“I Remember 12th Street”
a documentary film by Rodney Thompson and Stinson McClendon about the history of Kansas City’s storied 12th Street, the subject of song and jazz legends, as told through first hand accounts by people who lived through one of the most fascinating periods in the city’s history.
In Kansas City, Missouri, from the 1930’s to the 1960’s, 12th Street was the center of life in a thriving African American community. The street was home to commerce and entertainment. This is where legend was born. But, this is the story of a street, not just musically but as the place that sustained and shaped Kansas City’s African American community during its formative years.
“Bout It, a film by Stinson McClendon”
is a documentary film by Stinson McClendon that compares the commitment of contemporary artist to use their art forms for social change as artist did in the 1960’s. “Bout It” draws it’s name from a popular phrase used in the black urban community to indicate whether a person was up for some task or challenge. It could be said that the young of the 1960’s where up to the challenge of confronting racism and segregation on a national level. They were “Bout It.” The question arises, are today’s artist are using their art forms for changing the social and economic problems of trouble-plagued communities? Can they use the their art to move the youth of today to become critical thinkers and change agents in their communities?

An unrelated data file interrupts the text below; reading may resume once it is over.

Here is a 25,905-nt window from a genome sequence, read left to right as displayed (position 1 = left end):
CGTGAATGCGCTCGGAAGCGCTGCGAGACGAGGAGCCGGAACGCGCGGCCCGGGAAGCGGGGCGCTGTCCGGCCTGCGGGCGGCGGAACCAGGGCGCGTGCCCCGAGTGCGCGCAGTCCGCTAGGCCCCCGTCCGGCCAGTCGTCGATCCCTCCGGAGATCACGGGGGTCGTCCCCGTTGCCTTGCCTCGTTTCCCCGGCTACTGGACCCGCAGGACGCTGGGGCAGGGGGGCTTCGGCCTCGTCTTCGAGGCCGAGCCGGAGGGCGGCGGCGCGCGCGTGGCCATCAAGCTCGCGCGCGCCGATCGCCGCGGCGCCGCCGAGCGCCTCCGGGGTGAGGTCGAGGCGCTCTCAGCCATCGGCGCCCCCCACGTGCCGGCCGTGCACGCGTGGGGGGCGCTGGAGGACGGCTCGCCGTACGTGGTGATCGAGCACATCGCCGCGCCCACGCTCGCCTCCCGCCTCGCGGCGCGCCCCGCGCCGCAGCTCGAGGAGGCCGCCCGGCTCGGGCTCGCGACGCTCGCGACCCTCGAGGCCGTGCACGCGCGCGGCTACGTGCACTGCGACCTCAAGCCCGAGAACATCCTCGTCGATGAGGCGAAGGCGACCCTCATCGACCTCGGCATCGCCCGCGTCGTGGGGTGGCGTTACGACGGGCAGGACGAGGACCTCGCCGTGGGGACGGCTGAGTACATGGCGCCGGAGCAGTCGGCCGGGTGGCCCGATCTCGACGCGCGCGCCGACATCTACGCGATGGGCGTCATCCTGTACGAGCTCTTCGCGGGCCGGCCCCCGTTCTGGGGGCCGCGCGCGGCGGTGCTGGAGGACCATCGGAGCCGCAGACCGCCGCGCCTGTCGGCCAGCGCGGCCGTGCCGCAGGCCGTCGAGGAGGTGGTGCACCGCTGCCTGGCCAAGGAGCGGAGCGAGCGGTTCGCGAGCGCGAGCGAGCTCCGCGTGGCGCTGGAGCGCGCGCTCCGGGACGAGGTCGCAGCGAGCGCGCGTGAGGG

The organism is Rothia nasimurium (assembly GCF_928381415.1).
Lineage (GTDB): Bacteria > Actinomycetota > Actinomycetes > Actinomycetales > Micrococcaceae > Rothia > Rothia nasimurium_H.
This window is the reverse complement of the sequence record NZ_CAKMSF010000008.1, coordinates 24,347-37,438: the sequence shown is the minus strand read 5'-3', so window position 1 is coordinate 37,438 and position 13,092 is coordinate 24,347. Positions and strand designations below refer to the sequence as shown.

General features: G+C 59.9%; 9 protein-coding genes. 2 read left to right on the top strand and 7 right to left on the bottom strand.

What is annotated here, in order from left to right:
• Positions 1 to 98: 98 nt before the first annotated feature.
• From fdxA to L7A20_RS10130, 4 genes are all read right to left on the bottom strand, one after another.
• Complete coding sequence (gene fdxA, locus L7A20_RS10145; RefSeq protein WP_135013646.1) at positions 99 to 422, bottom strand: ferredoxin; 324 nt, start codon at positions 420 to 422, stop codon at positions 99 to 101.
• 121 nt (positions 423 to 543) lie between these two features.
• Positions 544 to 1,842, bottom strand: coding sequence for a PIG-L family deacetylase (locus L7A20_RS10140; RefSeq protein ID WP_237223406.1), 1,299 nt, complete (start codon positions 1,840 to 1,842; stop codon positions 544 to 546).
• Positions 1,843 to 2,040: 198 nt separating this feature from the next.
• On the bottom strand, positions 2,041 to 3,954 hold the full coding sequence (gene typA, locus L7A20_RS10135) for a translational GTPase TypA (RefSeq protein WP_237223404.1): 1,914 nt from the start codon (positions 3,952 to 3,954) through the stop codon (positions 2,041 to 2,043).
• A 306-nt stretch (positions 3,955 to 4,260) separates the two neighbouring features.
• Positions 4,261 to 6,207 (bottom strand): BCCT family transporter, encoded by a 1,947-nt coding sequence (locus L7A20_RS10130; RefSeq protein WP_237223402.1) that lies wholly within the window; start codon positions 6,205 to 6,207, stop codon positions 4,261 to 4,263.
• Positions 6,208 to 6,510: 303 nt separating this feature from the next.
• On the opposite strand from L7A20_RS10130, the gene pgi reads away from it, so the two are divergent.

“Reconciling With The Elders”
a documentary film by Rodney Thompson and Stinson McClendon, examines the fragile relationship that exists between the youngest of African American men and older generations of African American men. The nature of this relationship is a key factor in determining whether young African American men will realize their full potential as men. The need for mentors is overwhelming. The film confronts the often, hostile attitudes the two groups harbor toward each other, while seeking to illuminate the reasons for this disregard for each other that impacts the collective well being of the African American community.
“Room With An Ear, by Stinson McClendon”
It’s the holiday season, silver bells and office parties. Randy and Carmen are settling into their dream home located in one of the affluent neighborhoods in town. Life is good. But mistrust, roaming eyes and a room with an ear threaten to bring an unhappy beginning to the new year.